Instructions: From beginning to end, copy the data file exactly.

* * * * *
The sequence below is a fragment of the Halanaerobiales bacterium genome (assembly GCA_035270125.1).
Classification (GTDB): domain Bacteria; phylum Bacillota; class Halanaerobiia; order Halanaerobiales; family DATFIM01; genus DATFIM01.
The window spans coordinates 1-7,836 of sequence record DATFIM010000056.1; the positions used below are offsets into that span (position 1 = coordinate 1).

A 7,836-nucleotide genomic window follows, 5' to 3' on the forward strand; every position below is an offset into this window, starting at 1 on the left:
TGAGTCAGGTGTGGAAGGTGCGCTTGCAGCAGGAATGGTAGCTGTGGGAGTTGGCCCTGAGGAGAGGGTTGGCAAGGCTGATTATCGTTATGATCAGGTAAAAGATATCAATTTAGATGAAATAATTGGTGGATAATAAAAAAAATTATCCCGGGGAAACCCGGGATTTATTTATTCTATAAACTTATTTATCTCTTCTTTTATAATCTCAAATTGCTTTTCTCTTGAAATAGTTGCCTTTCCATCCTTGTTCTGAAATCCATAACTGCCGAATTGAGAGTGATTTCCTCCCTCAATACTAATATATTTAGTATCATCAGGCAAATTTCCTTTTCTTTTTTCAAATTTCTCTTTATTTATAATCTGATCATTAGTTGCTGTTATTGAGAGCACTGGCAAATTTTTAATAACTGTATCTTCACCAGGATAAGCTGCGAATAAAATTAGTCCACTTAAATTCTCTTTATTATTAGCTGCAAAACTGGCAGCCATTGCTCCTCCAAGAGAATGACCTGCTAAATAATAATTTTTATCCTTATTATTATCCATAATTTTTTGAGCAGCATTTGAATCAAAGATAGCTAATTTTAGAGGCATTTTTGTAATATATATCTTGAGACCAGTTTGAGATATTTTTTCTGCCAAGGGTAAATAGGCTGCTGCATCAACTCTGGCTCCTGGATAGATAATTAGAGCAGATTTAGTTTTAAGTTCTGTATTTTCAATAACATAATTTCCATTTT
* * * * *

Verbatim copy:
The sequence below is a fragment of the Halanaerobiales bacterium genome (assembly GCA_035270125.1).
Classification (GTDB): domain Bacteria; phylum Bacillota; class Halanaerobiia; order Halanaerobiales; family DATFIM01; genus DATFIM01.
The window spans coordinates 1-7,836 of sequence record DATFIM010000056.1; the positions used below are offsets into that span (position 1 = coordinate 1).

A 7,836-nucleotide genomic window follows, 5' to 3' on the forward strand; every position below is an offset into this window, starting at 1 on the left:
TGAGTCAGGTGTGGAAGGTGCGCTTGCAGCAGGAATGGTAGCTGTGGGAGTTGGCCCTGAGGAGAGGGTTGGCAAGGCTGATTATCGTTATGATCAGGTAAAAGATATCAATTTAGATGAAATAATTGGTGGATAATAAAAAAAATTATCCCGGGGAAACCCGGGATTTATTTATTCTATAAACTTATTTATCTCTTCTTTTATAATCTCAAATTGCTTTTCTCTTGAAATAGTTGCCTTTCCATCCTTGTTCTGAAATCCATAACTGCCGAATTGAGAGTGATTTCCTCCCTCAATACTAATATATTTAGTATCATCAGGCAAATTTCCTTTTCTTTTTTCAAATTTCTCTTTATTTATAATCTGATCATTAGTTGCTGTTATTGAGAGCACTGGCAAATTTTTAATAACTGTATCTTCACCAGGATAAGCTGCGAATAAAATTAGTCCACTTAAATTCTCTTTATTATTAGCTGCAAAACTGGCAGCCATTGCTCCTCCAAGAGAATGACCTGCTAAATAATAATTTTTATCCTTATTATTATCCATAATTTTTTGAGCAGCATTTGAATCAAAGATAGCTAATTTTAGAGGCATTTTTGTAATATATATCTTGAGACCAGTTTGAGATATTTTTTCTGCCAAGGGTAAATAGGCTGCTGCATCAACTCTGGCTCCTGGATAGATAATTAGAGCAGATTTAGTTTTAAGTTCTGTATTTTCAATAACATAATTTCCATTTT